Texas Rangers

Not even Babe Ruth did what Mariano Rivera did Tuesday on way to Hall of Fame

Mariano Rivera joined Roy Halladay on Tuesday as first-ballot Hall of Famers, but Rivera became the first player in MLB history to appear on every voter’s ballot.
Mariano Rivera joined Roy Halladay on Tuesday as first-ballot Hall of Famers, but Rivera became the first player in MLB history to appear on every voter’s ballot. Star-Telegram

Four former baseball greats, none of them named Barry Bonds or Roger Clemens or tied to performance-enhancing drugs, were elected Tuesday for enshrinement to the National Baseball Hall of Fame.

And one of them, for the first time in baseball history, appeared on every ballot.

Mariano Rivera and Roy Halladay were elected in their first year on the ballot, Mike Mussina made it in his sixth year, and Edgar Martinez was selected in his 10th and final time on the ballot and becomes the first primary designated hitter voted to the Hall.

But Rivera, the greatest closer in MLB history, became the first player elected on every ballot – the 425 eligible voters from the Baseball Writers Association of America who cast a vote all voted from Rivera.

A unanimous selection was long overdue, and it could open the door for others down the road.

No other player – not Babe Ruth or Willie Mays or Ted Williams or Nolan Ryan or Greg Maddux, just to name five of the 229 others elected – got a perfect 100 percent of the vote.

“Amazing,” Rivera said. “Thank God for that.”

Rivera recorded 652 saves, the MLB career record, and 32 more in the postseason in helping the New York Yankees win five World Series during his 19-year career. More people have walked on the moon (12) than earned runs allowed in the playoffs (11) by Rivera.

And he did it with one pitch, a filthy cut fastball.

“A lot of people advised me to throw a changeup, and I threw one changeup in my whole career,” Rivera said. “I always said, ‘If it’s not broken, why do you want to change something?’I was comfortable with the pitch. I knew exactly where I wanted to throw it, and I knew exactly what the pitch was doing, so I stuck with it.”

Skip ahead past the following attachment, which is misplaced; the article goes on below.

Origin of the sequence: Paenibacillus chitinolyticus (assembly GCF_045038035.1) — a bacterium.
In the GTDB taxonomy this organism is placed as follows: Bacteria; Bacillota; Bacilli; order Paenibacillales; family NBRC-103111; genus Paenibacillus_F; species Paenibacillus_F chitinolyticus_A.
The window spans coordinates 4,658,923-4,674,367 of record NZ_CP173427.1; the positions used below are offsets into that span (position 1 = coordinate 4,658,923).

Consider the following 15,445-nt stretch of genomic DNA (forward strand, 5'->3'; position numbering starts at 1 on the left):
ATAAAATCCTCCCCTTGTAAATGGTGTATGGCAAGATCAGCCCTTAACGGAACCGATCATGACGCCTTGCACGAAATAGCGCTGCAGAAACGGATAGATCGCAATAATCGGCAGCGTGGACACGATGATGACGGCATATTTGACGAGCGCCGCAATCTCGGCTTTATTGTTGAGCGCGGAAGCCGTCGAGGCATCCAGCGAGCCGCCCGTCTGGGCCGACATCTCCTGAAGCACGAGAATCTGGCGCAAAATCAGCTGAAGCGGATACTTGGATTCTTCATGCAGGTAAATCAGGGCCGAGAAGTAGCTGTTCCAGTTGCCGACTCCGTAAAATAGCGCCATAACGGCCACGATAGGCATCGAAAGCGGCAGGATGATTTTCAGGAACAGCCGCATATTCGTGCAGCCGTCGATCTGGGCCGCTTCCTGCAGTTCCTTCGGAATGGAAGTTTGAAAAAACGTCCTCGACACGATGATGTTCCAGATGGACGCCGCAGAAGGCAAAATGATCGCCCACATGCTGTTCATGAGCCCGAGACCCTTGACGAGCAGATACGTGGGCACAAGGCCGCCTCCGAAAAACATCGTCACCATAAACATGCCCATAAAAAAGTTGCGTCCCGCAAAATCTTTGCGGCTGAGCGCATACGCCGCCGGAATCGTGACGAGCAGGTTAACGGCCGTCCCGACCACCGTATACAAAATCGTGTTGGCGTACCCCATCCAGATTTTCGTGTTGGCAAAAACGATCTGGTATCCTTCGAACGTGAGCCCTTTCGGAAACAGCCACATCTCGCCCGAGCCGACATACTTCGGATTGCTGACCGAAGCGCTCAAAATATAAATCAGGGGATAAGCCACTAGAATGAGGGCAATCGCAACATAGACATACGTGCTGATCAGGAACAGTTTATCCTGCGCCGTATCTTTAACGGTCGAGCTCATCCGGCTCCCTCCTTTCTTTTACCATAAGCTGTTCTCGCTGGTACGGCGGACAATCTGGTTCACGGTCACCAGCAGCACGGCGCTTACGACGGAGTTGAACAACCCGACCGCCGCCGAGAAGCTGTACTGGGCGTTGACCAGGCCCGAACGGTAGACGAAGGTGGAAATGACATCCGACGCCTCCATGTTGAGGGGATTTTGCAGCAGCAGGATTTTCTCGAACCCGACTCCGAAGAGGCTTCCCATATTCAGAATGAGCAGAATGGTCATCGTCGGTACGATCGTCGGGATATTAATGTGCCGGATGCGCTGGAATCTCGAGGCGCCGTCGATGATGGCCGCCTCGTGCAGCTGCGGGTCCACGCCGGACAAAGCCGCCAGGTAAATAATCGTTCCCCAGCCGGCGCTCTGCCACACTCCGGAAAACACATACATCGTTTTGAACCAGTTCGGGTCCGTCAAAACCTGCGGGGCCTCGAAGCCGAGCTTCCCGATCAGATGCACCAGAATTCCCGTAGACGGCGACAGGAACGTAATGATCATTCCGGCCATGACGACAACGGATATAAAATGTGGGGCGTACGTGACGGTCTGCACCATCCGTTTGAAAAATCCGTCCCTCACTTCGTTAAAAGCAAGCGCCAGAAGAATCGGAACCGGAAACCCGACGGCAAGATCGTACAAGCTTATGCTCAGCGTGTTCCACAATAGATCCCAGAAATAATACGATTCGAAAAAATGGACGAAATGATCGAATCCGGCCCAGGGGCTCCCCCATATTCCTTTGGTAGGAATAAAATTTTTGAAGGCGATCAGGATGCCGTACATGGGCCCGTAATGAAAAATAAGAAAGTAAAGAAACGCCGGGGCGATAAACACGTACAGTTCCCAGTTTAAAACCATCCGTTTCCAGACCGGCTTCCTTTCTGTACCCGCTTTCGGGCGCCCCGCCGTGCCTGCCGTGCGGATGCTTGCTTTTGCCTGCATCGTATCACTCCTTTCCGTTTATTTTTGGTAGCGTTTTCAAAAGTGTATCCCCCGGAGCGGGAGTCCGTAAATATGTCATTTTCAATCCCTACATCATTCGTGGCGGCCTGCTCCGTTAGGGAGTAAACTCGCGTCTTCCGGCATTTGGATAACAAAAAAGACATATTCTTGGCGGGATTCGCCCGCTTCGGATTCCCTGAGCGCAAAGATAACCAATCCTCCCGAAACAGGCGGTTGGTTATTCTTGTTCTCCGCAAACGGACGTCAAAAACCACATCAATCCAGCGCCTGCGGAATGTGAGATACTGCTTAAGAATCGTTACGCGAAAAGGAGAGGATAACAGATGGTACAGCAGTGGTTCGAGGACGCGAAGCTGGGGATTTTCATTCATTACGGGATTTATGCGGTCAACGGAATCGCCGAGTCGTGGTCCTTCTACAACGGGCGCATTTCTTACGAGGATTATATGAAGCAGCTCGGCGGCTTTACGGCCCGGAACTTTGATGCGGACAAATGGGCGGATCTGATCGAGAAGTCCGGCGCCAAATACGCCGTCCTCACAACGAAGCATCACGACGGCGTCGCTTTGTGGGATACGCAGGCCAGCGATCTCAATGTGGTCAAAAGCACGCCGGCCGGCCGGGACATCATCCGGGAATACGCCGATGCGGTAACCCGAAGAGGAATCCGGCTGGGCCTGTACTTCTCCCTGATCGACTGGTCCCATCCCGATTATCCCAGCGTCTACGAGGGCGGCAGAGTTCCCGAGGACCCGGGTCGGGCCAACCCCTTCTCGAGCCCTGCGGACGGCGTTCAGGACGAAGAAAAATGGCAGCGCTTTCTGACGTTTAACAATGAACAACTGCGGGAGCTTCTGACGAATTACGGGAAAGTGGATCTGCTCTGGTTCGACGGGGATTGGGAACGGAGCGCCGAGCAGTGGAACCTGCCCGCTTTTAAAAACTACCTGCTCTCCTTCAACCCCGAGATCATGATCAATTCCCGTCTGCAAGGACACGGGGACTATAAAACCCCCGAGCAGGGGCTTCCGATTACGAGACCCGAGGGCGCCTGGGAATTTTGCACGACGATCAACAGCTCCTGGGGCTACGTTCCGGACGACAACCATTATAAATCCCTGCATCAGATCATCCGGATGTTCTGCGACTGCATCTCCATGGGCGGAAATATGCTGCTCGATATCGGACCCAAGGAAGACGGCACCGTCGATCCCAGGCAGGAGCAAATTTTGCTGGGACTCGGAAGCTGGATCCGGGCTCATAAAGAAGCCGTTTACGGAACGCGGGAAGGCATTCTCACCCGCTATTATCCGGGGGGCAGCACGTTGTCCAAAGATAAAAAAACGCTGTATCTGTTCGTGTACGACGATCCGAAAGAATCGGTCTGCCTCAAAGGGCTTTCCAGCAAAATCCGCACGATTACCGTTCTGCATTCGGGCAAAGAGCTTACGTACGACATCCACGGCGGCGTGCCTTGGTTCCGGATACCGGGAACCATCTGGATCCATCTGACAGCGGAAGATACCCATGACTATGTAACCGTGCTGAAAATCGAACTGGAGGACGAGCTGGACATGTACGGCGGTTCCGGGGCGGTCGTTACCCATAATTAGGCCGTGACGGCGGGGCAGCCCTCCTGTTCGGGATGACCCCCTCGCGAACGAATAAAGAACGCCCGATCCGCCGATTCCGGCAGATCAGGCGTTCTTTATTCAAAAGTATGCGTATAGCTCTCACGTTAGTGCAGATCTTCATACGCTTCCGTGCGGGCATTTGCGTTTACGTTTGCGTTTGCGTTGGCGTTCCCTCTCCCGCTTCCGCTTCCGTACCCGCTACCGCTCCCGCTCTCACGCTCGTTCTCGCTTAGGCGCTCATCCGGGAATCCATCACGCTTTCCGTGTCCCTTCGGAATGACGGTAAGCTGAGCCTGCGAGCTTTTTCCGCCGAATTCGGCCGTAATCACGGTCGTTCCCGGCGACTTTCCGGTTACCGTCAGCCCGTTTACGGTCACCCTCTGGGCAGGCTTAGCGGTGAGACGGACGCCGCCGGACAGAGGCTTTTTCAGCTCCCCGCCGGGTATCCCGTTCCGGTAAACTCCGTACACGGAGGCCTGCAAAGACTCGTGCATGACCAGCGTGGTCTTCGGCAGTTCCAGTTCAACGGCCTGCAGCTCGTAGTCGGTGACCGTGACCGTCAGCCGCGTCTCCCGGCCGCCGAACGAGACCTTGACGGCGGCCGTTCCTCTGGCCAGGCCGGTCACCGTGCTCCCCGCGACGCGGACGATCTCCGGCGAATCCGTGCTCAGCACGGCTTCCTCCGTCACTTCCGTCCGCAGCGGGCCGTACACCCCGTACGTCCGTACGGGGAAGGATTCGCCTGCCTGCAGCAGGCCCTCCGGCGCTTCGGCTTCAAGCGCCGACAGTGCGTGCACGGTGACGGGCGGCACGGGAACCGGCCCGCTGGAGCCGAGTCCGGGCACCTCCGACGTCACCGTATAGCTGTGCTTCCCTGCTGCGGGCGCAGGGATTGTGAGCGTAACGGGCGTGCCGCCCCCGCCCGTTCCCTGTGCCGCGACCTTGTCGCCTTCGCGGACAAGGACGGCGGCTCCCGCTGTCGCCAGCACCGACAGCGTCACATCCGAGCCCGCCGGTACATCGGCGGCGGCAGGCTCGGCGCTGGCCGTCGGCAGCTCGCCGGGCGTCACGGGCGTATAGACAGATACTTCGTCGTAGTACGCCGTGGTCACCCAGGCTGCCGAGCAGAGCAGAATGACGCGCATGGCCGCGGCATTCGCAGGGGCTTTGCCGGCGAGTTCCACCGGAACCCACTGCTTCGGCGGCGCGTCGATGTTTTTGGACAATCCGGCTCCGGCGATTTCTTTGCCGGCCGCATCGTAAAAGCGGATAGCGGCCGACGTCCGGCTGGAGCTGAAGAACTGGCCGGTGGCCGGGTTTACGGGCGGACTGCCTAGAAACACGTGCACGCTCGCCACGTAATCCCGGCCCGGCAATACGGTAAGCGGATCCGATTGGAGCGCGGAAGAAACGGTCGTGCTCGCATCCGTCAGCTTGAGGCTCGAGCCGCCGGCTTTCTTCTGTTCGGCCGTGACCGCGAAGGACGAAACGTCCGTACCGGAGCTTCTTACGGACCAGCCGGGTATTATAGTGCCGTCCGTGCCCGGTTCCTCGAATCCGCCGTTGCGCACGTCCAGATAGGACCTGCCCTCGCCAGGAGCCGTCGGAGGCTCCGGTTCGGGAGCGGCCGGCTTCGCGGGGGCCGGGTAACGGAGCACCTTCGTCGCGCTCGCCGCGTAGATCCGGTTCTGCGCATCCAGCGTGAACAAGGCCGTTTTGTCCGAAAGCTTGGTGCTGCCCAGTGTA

The next unanimous Hall of Famer? It could be Rivera’s Yankees teammate, shortstop Derek Jeter.

Another addition with a lasting impact could be Martinez, who was a DH almost his entire 18-year career with the Seattle Mariners. His election could make it easier for David Ortiz, another famed DH, to make his way to Cooperstown.

Halladay joins the Hall posthumously after dying Nov. 7 , 2017, in a crash of a plane he was flying. He won a Cy Young Award in each league, tossed a perfect game, and threw the second no-hitter in postseason history.

Mussina barely hit the 75-percent threshold, landing on 76.7 percent of the ballots cast. The right-hander amassed 270 wins, a 3.68 ERA, 11 15-win seasons and seven Gold Gloves.

Texas Rangers Hall of Famer Michael Young received only nine votes (2.1 percent) in his first year on the ballot and will not return to the next ballot as he failed to receive 5 percent. Curt Schilling was fifth in voting at 60.9 percent, and accused steroid users Clemens (59.5) and Bonds (59.1) were next.

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After 12 seasons covering the Rangers for the Star-Telegram, Jeff Wilson knows that baseball is a 24/7/365 business and there is far more to baseball than just the 162 games each season. There’s also more to Jeff -- like a family and impressive arsenals of Titleist hats and adidas shoes -- but sometimes it’s hard to tell.
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